3

Consider:

  1. The conclusion is contrary to what you expected.

  2. The conclusion is contrary to what you would expect.

  3. The conclusion is contrary to what you would have expected.

  4. Who would have expected such a counterintuitive conclusion?

In coloquial register, I would think Examples 2, 3 and 4 mean the same, right?

But in a more formal register, can I say that Example 2 refers to an present real expectation and Example 3 and 4 refer to a past real expectation?

Are there any implicit conditionals implied in Examples 2, 3 and 4? Say, if you were told or given some clue, you would expect such-and-such.. If it is true that there are any, then Examples 2, 3 and 4 refer to irrealis expectations, right?

3

You've got it pretty much right; but I think that the equivalence of 2 and 3 is a matter not of register but of semantics and pragmatics.

Sentence 2 reflects a present conditional;

You would expect conclusion X if you were presented these premises.

Sentence 3 reflects a past conditional:

You would have expected conclusion X if you had been presented these premises.

Practically speaking, however, these amount to the same thing: any reasonable person at any time would draw the same inference from the same premises. There is a difference between the two only if something in the context marks the conclusion as historically contingent.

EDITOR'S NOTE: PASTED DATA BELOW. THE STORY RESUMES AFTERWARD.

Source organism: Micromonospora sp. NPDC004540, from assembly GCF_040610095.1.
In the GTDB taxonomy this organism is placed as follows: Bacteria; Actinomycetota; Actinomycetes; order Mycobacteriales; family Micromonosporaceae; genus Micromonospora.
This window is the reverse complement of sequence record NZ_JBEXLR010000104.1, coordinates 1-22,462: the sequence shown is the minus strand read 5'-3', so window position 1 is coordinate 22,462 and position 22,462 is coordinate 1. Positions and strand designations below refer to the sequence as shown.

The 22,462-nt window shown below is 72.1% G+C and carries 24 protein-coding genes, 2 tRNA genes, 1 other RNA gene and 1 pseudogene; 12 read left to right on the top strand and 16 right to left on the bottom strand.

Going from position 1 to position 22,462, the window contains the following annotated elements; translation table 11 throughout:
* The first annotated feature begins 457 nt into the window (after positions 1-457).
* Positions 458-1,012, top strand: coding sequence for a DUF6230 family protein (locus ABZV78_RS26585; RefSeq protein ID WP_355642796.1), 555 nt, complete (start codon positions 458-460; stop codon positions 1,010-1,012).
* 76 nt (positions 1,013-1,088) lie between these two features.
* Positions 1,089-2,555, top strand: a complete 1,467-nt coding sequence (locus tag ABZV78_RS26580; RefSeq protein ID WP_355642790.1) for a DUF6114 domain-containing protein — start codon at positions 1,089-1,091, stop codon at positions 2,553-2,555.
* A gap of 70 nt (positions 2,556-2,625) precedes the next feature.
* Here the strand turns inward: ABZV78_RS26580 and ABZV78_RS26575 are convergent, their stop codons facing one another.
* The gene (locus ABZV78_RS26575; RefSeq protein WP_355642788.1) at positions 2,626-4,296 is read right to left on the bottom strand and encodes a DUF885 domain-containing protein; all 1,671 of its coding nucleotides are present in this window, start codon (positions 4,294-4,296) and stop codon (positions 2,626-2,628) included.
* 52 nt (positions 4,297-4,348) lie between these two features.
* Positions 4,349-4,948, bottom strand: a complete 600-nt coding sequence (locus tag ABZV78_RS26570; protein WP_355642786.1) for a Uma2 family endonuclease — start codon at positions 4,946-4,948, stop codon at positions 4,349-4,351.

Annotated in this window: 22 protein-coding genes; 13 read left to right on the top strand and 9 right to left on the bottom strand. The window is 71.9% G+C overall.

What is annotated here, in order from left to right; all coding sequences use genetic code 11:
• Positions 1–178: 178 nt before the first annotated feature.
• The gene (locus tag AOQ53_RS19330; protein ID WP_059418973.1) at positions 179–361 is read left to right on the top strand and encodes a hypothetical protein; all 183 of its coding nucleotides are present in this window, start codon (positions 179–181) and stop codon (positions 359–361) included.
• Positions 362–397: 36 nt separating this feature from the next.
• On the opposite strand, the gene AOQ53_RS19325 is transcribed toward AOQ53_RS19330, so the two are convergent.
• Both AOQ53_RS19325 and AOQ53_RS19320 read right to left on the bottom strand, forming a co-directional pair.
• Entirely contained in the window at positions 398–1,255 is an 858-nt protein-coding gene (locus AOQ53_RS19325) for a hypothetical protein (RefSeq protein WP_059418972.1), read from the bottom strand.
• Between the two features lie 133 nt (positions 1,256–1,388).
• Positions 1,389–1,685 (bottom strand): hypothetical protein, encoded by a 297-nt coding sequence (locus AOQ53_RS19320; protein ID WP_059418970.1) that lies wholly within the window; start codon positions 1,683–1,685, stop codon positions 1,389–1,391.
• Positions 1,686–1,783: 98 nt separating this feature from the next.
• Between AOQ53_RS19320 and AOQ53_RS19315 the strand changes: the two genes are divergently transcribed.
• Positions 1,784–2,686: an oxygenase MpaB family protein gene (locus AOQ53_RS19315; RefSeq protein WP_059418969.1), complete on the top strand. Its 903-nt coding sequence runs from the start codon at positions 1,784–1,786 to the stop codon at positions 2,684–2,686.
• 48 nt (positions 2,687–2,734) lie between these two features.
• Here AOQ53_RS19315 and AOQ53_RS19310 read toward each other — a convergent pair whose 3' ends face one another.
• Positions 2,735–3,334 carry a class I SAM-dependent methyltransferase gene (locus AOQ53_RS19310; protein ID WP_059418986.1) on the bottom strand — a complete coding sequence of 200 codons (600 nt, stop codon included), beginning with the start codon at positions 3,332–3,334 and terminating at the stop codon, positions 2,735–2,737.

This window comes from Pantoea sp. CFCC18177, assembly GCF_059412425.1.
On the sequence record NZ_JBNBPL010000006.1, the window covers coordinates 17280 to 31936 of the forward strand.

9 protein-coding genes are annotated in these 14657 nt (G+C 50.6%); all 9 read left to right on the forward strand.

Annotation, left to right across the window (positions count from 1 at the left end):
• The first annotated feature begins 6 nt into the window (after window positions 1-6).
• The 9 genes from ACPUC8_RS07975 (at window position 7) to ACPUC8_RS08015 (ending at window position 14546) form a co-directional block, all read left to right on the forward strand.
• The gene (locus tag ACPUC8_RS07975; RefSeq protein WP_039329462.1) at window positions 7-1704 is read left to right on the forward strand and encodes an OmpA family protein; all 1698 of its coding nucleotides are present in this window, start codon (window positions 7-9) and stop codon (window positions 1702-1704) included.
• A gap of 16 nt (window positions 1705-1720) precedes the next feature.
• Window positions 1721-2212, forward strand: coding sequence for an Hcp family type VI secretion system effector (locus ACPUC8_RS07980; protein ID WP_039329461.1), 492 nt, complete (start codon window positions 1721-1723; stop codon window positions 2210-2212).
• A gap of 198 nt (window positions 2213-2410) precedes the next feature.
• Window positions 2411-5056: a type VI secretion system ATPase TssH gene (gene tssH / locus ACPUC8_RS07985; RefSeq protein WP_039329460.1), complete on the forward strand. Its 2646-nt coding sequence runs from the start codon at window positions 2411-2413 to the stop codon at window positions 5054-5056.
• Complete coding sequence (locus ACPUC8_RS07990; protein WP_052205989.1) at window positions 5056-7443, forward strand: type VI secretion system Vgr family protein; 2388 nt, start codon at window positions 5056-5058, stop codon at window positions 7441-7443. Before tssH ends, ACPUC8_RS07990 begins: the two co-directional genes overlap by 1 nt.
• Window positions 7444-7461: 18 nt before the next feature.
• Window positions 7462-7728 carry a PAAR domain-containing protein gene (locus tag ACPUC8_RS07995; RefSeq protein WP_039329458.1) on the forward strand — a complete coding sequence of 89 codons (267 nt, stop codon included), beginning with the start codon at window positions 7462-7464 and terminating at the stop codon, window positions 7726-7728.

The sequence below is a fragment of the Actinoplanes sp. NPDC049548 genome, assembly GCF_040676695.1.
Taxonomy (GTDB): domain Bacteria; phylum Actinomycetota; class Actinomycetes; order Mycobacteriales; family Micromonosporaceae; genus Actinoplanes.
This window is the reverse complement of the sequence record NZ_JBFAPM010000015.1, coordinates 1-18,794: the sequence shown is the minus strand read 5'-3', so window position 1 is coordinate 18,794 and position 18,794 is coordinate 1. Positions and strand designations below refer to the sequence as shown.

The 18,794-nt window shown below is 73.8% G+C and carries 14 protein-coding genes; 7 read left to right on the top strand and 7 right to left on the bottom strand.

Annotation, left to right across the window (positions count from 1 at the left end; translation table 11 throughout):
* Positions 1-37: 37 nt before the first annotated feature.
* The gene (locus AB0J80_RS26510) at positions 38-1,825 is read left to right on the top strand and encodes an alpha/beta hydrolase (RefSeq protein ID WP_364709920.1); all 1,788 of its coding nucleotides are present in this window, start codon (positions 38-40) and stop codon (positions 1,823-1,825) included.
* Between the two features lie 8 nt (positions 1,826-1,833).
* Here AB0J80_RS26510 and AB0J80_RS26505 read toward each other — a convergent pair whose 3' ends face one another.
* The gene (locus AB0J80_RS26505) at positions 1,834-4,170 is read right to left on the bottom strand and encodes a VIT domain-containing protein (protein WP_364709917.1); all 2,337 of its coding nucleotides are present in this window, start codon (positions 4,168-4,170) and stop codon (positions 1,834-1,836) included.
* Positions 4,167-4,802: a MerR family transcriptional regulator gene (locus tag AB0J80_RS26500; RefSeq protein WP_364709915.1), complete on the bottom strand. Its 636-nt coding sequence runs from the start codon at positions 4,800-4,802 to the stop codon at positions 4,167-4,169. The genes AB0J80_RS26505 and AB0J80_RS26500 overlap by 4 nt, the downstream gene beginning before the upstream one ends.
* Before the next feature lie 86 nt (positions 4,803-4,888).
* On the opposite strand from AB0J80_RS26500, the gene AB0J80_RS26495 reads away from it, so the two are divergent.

The conclusion which 18th-century philosophes drew is contrary to what you would expect if you were presented these premises today.
The conclusion you draw today is contrary to what you would have expected if you had been presented these premises in the 18th century.

  • Can you plz explain to me the meaning of 'historical contingency'? I thought it was about evolution. How is it related to your answer? @StoneyB – Kinzle B Jun 8 '14 at 5:13
  • @ZhanlongZheng Contingent means 'happening by chance, not logical necessity', so a 'historically contingent conclusion' is a logical conclusion which depends not just on logic but on circumstances at a particular point in history. – StoneyB on hiatus Jun 8 '14 at 11:01
  • Come to think of it, you say "you had been presented these premises." But I think it should be "you had been presented with these premises." OALD and Macmillan don't say "present" can take double objects. Right? @StoneyB – Kinzle B Jun 10 '14 at 16:31
  • @ZhanlongZheng Present, provide, furnish (and others) may be either mono- or ditransitive; when monotransitive, either what is given or the recipient (but not both!) may be expressed with a preposition phrase. – StoneyB on hiatus Jun 10 '14 at 16:36
  • Oddly enough, the dictionaries don't have examples of ditransitive usage for these verbs. @StoneyB – Kinzle B Jun 10 '14 at 16:43

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